Present Tense
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Present Tense

The present tense (abbreviated PRES or PRS) is a grammatical tense whose principal function is to locate a situation or event in the present time.[1] The present tense is used for actions which are happening now. In order to explain and understand present tense, it is useful to imagine time as a line on which the past tense, the present and the future tense are positioned. The term present tense is usually used in descriptions of specific languages to refer to a particular grammatical form or set of forms; these may have a variety of uses, not all of which will necessarily refer to present time. For example, in the English sentence "My train leaves tomorrow morning", the verb form leaves is said to be in the present tense, even though in this particular context it refers to an event in future time. Similarly, in the historical present, the present tense is used to narrate events that occurred in the past.

There are two common types of present tense form in most Indo-European languages: the present indicative (the combination of present tense and indicative mood) and the present subjunctive (the combination of present tense and subjunctive mood). The present tense is mainly classified into four parts:

  1. Simple present
  2. Present perfect
  3. Present continuous
  4. Present perfect continuous

English

The present indicative of most verbs in modern English has the same form as the infinitive, except for the third-person singular form, which takes the ending -[e]s. The verb be has the forms am, is, are. For details see English verbs. For the present subjunctive, see English subjunctive.

A number of multi-word constructions exist to express the combinations of present tense with the basic form of the present tense is called the simple present; there are also constructions known as the present progressive (or present continuous) (e.g. am writing), the present perfect (e.g. have written), and the present perfect progressive (e.g. have been writing).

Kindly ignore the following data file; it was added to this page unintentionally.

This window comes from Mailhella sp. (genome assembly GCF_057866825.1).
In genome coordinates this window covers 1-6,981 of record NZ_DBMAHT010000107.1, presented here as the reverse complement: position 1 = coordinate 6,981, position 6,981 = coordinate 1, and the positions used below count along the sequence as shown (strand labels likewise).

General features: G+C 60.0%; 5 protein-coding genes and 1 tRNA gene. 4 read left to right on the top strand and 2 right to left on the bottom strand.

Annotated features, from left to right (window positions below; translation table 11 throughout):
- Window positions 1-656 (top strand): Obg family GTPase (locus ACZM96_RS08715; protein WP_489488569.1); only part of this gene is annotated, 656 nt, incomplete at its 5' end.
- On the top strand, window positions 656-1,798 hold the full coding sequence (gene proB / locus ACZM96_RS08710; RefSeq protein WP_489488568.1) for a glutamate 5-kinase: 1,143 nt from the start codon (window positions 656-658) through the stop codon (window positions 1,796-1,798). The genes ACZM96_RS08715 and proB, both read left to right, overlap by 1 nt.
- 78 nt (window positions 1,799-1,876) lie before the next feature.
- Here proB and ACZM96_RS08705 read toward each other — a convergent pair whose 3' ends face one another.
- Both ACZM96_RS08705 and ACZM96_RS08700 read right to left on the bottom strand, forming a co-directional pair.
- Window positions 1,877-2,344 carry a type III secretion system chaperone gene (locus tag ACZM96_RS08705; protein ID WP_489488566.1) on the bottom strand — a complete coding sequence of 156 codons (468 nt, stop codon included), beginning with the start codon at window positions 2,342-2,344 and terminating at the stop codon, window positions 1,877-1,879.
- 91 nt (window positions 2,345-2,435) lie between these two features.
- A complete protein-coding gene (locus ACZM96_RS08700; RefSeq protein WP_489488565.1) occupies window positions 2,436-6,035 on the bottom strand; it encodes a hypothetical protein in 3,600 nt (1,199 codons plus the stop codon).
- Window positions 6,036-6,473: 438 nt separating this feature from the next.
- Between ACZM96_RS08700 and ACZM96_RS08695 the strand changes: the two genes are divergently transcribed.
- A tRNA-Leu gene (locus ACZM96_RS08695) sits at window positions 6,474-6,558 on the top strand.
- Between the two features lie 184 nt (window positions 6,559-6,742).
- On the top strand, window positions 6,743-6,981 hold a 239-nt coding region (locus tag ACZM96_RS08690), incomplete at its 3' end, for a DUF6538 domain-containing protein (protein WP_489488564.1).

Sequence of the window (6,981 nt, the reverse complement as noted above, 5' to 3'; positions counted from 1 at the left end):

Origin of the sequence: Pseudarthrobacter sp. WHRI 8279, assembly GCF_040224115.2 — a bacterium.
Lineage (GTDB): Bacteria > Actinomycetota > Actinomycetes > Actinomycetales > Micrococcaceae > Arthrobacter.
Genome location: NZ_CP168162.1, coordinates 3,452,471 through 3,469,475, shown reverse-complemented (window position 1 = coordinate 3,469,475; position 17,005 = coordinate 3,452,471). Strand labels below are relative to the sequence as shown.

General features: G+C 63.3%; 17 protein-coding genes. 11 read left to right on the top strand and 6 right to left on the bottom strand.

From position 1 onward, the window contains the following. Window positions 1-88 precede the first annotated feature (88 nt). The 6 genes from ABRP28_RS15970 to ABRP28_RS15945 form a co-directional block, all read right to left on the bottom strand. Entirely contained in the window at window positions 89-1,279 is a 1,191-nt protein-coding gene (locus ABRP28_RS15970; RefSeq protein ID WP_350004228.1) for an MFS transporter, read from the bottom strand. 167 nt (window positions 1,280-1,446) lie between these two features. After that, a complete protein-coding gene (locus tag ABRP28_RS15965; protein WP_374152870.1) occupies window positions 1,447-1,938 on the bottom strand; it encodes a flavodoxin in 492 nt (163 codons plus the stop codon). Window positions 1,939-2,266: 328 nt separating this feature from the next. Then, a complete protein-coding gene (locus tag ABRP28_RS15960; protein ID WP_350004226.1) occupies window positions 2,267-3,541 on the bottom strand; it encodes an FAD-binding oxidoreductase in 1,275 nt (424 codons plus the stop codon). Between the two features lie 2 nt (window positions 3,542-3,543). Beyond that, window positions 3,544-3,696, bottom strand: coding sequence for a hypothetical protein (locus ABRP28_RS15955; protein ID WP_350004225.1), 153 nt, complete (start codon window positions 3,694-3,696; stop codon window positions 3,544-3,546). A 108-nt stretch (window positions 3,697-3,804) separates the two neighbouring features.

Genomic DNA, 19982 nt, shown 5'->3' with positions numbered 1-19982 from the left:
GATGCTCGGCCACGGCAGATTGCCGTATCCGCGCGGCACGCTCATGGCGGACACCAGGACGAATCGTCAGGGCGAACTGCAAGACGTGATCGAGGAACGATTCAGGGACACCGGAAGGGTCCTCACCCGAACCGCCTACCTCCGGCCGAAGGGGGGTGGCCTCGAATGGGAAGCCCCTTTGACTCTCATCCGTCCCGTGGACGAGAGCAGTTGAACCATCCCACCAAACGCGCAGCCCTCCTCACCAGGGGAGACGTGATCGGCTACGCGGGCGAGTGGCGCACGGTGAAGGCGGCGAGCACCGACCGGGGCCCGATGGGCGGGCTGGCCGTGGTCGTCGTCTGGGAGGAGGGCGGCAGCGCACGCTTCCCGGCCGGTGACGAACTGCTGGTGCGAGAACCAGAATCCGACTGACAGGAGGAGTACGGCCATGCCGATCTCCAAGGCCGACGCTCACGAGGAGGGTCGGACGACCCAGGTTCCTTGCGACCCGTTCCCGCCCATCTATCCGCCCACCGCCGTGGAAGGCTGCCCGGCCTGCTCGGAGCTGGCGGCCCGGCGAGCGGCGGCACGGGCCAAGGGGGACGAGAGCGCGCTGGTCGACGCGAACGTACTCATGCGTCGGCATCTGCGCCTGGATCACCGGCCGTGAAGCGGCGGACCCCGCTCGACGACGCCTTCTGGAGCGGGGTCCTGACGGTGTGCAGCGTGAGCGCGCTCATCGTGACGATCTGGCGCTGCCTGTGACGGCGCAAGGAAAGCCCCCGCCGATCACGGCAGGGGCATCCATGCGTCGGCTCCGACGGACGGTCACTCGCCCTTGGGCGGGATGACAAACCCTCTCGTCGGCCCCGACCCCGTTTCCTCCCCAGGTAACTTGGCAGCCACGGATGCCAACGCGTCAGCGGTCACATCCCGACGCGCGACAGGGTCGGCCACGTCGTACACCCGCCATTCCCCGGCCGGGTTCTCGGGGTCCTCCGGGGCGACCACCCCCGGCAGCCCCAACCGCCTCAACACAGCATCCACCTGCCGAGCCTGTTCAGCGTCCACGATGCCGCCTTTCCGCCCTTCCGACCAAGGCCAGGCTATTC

Use of the present tense does not always imply the present time. In particular, the present tense is often used to refer to future events (I am seeing James tomorrow; My train leaves at 3 o'clock this afternoon). This is particularly the case in condition clauses and many other adverbial subordinate clauses: If you see him,...; As soon as they arrive... There is also the historical present, in which the present tense is used to narrate past events.

For details of the uses of present tense constructions in English, see Uses of English verb forms.

Hellenic languages

Modern Greek present indicative tense

In Modern Greek, the present tense is used in a similar way to the present tense in English and can represent the present continuous as well. As with some other conjugations in Greek, some verbs in the present tense accept different (but equivalent) forms of use for the same person. What follows are examples of present tense conjugation in Greek for the verbs (see), ? (eat) and (love).

  ?, ,
I ?, ,
thou ? ?,
/?/? he/she/it , ()
we , ?, ?,
you (pl.) ? , ? ?
//? they ?(?) ?(?), ?(?) ?(?), (?)

[2]

Slavic languages

Bulgarian present indicative tense

In Bulgarian, the present indicative tense of imperfective verbs is used in a very similar way to the present indicative in English. It can also be used as present progressive. Below is an example of present indicative tense conjugation in Bulgarian.

  *
pisati
*
govoriti
*
iskati
*
otvarjati

az
?
pi?a

govorja

iskam
?
otvarjam

ti

pi?e?
?
govori?

iska?
?
otvarja?
, ,
toj, tja, to
?
pi?e

govori
?
iska

otvarja

nie

pi?em
?
govorim

iskame

otvarjame

vie

pi?ete

govorite

iskate

otvarjate